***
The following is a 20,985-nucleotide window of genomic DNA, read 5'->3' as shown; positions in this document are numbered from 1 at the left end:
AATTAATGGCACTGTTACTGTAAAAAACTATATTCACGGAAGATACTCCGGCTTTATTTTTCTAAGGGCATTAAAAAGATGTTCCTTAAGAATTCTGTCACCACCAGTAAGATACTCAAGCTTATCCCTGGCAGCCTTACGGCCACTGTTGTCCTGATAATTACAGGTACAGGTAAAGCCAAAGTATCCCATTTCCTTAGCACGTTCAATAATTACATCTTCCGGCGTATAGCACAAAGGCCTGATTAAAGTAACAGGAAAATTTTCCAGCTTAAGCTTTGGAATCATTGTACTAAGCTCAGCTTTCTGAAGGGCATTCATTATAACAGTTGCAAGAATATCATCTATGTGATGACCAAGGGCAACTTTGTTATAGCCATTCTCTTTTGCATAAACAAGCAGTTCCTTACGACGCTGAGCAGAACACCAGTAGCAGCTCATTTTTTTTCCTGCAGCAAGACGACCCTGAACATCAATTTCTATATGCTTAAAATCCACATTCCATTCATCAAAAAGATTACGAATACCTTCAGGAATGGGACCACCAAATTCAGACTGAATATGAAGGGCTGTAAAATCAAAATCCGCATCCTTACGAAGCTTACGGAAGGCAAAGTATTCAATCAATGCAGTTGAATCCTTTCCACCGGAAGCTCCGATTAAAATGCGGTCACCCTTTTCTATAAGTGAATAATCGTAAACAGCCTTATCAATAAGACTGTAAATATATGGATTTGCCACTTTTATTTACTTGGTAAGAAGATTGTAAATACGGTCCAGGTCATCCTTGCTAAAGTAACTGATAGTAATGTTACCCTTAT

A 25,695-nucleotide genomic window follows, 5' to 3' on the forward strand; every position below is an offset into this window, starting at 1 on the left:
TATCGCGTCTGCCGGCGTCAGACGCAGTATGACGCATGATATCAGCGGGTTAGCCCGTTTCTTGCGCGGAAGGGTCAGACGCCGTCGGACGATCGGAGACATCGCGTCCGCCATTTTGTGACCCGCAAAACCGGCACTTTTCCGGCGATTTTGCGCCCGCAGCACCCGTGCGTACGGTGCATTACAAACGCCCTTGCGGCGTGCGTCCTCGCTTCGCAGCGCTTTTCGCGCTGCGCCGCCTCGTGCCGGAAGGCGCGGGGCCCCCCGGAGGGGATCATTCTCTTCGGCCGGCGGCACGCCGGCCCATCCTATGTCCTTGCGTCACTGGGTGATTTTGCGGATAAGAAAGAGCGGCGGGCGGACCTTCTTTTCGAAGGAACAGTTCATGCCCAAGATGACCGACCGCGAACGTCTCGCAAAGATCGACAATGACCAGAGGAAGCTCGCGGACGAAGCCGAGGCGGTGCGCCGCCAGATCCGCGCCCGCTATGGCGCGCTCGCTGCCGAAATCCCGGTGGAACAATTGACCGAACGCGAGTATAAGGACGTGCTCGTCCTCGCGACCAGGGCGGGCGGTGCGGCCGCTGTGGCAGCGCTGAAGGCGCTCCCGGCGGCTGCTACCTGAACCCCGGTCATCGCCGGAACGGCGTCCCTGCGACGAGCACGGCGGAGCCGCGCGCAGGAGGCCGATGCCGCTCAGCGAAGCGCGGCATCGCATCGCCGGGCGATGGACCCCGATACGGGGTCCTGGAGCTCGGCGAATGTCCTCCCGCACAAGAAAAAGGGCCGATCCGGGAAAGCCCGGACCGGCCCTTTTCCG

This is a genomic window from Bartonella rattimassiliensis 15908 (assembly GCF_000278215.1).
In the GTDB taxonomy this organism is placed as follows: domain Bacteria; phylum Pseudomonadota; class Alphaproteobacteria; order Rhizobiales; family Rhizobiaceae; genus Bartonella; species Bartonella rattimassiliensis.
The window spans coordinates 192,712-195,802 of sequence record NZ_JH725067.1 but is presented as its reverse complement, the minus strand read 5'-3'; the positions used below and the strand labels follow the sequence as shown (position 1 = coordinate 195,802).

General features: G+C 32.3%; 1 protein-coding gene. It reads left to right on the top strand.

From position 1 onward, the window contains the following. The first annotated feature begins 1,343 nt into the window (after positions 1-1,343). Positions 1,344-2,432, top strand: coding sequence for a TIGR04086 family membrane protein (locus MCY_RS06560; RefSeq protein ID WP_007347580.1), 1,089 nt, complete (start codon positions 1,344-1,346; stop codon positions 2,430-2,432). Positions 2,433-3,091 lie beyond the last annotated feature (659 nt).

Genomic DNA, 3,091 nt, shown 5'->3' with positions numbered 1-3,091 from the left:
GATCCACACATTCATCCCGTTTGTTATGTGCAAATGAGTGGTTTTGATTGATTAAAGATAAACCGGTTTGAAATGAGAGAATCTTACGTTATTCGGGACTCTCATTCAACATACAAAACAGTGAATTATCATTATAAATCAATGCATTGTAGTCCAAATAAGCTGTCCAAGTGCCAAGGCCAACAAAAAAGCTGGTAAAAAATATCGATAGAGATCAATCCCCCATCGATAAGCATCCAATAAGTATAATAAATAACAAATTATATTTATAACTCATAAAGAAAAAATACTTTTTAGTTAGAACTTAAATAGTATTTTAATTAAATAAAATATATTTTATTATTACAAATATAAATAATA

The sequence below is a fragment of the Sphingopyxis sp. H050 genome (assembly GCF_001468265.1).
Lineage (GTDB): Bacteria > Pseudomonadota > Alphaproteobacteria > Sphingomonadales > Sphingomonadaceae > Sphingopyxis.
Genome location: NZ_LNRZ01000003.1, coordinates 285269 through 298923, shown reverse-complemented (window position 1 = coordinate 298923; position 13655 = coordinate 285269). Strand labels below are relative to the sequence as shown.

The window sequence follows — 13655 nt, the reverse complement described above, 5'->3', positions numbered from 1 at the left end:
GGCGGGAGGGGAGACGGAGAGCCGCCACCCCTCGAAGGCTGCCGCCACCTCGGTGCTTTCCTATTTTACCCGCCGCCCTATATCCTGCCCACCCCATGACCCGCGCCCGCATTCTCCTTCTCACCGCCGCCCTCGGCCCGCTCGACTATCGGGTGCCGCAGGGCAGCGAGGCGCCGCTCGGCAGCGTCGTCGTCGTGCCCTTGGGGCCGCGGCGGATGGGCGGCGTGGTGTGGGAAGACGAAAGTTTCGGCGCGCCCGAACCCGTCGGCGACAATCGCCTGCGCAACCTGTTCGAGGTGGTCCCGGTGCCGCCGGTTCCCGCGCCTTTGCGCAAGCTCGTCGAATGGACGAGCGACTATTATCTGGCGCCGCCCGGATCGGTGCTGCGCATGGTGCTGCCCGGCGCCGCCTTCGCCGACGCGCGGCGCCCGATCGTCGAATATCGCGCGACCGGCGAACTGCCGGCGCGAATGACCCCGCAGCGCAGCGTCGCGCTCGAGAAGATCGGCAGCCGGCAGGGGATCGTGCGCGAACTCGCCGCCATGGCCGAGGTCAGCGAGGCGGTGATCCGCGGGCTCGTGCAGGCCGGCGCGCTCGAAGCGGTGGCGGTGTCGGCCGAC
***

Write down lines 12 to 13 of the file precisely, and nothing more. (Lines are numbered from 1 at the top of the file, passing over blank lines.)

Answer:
The sequence below is a fragment of the Sphingopyxis sp. H050 genome (assembly GCF_001468265.1).
Lineage (GTDB): Bacteria > Pseudomonadota > Alphaproteobacteria > Sphingomonadales > Sphingomonadaceae > Sphingopyxis.